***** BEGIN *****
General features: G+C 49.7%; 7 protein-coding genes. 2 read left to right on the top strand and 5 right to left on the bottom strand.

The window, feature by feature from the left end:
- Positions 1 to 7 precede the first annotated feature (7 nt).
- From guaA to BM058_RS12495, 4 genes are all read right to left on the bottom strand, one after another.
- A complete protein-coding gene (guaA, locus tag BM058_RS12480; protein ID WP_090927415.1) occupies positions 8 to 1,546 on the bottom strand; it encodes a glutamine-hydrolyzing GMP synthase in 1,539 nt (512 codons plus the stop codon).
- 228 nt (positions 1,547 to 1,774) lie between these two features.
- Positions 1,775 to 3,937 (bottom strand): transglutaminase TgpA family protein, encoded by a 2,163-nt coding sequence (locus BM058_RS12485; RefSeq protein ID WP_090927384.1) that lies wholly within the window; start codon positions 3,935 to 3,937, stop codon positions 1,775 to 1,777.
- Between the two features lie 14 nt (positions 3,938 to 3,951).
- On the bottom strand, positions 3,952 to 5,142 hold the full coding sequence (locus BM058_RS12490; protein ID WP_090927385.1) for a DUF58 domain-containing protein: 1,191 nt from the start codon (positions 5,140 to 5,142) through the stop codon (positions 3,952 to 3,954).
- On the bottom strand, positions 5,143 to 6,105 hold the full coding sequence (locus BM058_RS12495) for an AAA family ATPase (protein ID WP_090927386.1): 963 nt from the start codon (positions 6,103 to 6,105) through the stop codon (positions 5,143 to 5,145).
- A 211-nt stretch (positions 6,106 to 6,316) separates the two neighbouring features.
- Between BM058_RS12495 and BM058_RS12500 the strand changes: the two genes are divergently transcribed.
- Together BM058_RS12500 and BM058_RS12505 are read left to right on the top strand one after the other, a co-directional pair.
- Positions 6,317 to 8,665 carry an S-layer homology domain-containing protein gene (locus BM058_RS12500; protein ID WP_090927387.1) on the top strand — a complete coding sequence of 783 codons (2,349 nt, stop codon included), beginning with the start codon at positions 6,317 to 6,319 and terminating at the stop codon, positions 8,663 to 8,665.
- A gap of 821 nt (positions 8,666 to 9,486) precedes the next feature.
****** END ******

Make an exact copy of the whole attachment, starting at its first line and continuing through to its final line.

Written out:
General features: G+C 49.7%; 7 protein-coding genes. 2 read left to right on the top strand and 5 right to left on the bottom strand.

The window, feature by feature from the left end:
- Positions 1 to 7 precede the first annotated feature (7 nt).
- From guaA to BM058_RS12495, 4 genes are all read right to left on the bottom strand, one after another.
- A complete protein-coding gene (guaA, locus tag BM058_RS12480; protein ID WP_090927415.1) occupies positions 8 to 1,546 on the bottom strand; it encodes a glutamine-hydrolyzing GMP synthase in 1,539 nt (512 codons plus the stop codon).
- 228 nt (positions 1,547 to 1,774) lie between these two features.
- Positions 1,775 to 3,937 (bottom strand): transglutaminase TgpA family protein, encoded by a 2,163-nt coding sequence (locus BM058_RS12485; RefSeq protein ID WP_090927384.1) that lies wholly within the window; start codon positions 3,935 to 3,937, stop codon positions 1,775 to 1,777.
- Between the two features lie 14 nt (positions 3,938 to 3,951).
- On the bottom strand, positions 3,952 to 5,142 hold the full coding sequence (locus BM058_RS12490; protein ID WP_090927385.1) for a DUF58 domain-containing protein: 1,191 nt from the start codon (positions 5,140 to 5,142) through the stop codon (positions 3,952 to 3,954).
- On the bottom strand, positions 5,143 to 6,105 hold the full coding sequence (locus BM058_RS12495) for an AAA family ATPase (protein ID WP_090927386.1): 963 nt from the start codon (positions 6,103 to 6,105) through the stop codon (positions 5,143 to 5,145).
- A 211-nt stretch (positions 6,106 to 6,316) separates the two neighbouring features.
- Between BM058_RS12495 and BM058_RS12500 the strand changes: the two genes are divergently transcribed.
- Together BM058_RS12500 and BM058_RS12505 are read left to right on the top strand one after the other, a co-directional pair.
- Positions 6,317 to 8,665 carry an S-layer homology domain-containing protein gene (locus BM058_RS12500; protein ID WP_090927387.1) on the top strand — a complete coding sequence of 783 codons (2,349 nt, stop codon included), beginning with the start codon at positions 6,317 to 6,319 and terminating at the stop codon, positions 8,663 to 8,665.
- A gap of 821 nt (positions 8,666 to 9,486) precedes the next feature.